Friday, August 3, 2012

Small Town America: Torrington, Wyoming

 When this profiling blog was first conceived, it was to focus in on one aspect of an American small town somewhere in this Great Country, such as the ones already done on a boardwalk or how a small town organizes a great festival.
However, this profile will be an exception. It will be more a perspective of Torrington, Wyoming, having knowledge and experience in Torrington, Connecticut.
This was the motivation to travel to the wonderful small city of Torrington, WY…the best motivation for the human spirit and for the American Vagabond’s curiosity.
Torrington WY was founded by Torrington, CT native, W.G. Curtiss, in the very early 1900s. That is the genesis for naming the second Torrington in the West. That is where much of the similarity will end.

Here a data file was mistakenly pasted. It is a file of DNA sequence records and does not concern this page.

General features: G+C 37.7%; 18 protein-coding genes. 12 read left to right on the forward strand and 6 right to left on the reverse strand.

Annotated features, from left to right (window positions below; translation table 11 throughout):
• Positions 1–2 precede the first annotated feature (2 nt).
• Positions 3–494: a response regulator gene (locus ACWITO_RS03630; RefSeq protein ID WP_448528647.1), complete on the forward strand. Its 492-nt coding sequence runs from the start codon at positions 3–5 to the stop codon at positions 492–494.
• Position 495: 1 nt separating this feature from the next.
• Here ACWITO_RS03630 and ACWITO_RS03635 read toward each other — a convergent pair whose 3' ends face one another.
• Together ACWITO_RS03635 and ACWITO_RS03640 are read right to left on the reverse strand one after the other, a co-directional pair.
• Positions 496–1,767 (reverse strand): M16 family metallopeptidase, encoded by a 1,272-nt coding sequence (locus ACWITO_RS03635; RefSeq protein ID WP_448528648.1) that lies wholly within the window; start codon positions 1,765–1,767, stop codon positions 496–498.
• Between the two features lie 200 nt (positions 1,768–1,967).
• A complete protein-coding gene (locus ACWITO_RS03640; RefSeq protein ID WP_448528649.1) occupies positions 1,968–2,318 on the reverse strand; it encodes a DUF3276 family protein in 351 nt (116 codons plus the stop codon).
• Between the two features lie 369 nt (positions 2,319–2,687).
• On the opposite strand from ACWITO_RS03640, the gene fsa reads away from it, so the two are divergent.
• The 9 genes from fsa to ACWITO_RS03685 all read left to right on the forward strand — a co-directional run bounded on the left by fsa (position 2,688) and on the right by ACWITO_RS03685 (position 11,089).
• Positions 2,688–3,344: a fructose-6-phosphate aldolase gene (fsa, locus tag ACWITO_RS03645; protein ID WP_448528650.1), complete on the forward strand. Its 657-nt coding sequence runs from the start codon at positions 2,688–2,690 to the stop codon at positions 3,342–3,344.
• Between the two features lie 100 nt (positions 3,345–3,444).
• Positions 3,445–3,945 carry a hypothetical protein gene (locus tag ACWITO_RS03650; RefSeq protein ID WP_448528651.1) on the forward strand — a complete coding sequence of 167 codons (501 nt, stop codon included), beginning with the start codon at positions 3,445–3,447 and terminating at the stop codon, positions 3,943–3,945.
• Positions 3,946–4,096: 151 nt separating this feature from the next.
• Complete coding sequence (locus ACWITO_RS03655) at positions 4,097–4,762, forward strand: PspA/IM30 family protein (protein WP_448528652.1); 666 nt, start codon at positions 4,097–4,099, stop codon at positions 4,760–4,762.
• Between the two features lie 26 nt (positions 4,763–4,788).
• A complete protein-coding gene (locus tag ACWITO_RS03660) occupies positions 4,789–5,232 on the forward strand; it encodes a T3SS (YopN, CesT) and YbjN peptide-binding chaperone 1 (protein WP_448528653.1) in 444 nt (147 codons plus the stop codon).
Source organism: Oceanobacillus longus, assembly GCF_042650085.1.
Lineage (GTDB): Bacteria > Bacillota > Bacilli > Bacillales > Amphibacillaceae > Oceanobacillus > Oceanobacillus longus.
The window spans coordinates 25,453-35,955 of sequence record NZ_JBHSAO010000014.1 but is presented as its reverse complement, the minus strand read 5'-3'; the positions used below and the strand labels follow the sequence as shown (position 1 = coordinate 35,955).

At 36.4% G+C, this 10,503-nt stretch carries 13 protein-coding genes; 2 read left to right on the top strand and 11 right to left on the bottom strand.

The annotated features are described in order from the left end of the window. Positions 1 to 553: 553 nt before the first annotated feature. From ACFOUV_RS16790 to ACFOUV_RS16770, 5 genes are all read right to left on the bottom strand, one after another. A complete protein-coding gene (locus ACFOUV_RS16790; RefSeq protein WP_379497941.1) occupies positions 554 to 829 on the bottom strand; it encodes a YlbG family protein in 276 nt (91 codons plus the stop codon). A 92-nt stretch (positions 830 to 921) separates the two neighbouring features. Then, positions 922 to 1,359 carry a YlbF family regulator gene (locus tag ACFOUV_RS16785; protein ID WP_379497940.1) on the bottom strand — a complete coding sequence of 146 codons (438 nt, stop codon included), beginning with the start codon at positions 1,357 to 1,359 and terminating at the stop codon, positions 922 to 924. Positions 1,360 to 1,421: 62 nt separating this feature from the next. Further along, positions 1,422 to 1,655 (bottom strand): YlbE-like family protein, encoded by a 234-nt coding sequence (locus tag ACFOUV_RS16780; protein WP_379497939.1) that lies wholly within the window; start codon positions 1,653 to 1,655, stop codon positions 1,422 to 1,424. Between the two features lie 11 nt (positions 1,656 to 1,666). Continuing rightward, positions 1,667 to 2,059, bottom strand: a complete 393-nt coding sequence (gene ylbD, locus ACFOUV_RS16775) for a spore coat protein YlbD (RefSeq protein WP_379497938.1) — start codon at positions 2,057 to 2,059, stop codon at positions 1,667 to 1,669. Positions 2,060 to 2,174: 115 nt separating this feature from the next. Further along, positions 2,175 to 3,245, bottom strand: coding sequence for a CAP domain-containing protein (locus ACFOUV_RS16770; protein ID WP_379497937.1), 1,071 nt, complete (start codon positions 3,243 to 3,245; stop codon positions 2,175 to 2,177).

Torrington, WY is a small town of approximately 5000 residents-about the same size in population as Harwinton, CT. However, because it is the county seat of Goshen County, WY, it has a commercial district rivaling the much larger Torrington, CT version. It does not, however, for good or bad, have any of the large box stores that are ubiquitous in much of America.
Yet, it must be mentioned that the fast food chains have succeeded in having their presence in the small town of Torrington, WY, just as we can get the Big Whopper and Big Mac in Torrington, CT.
In all of New England, much of the founding of one city or another is due to the rivers as a means of power for factories, and transportation from one point to another.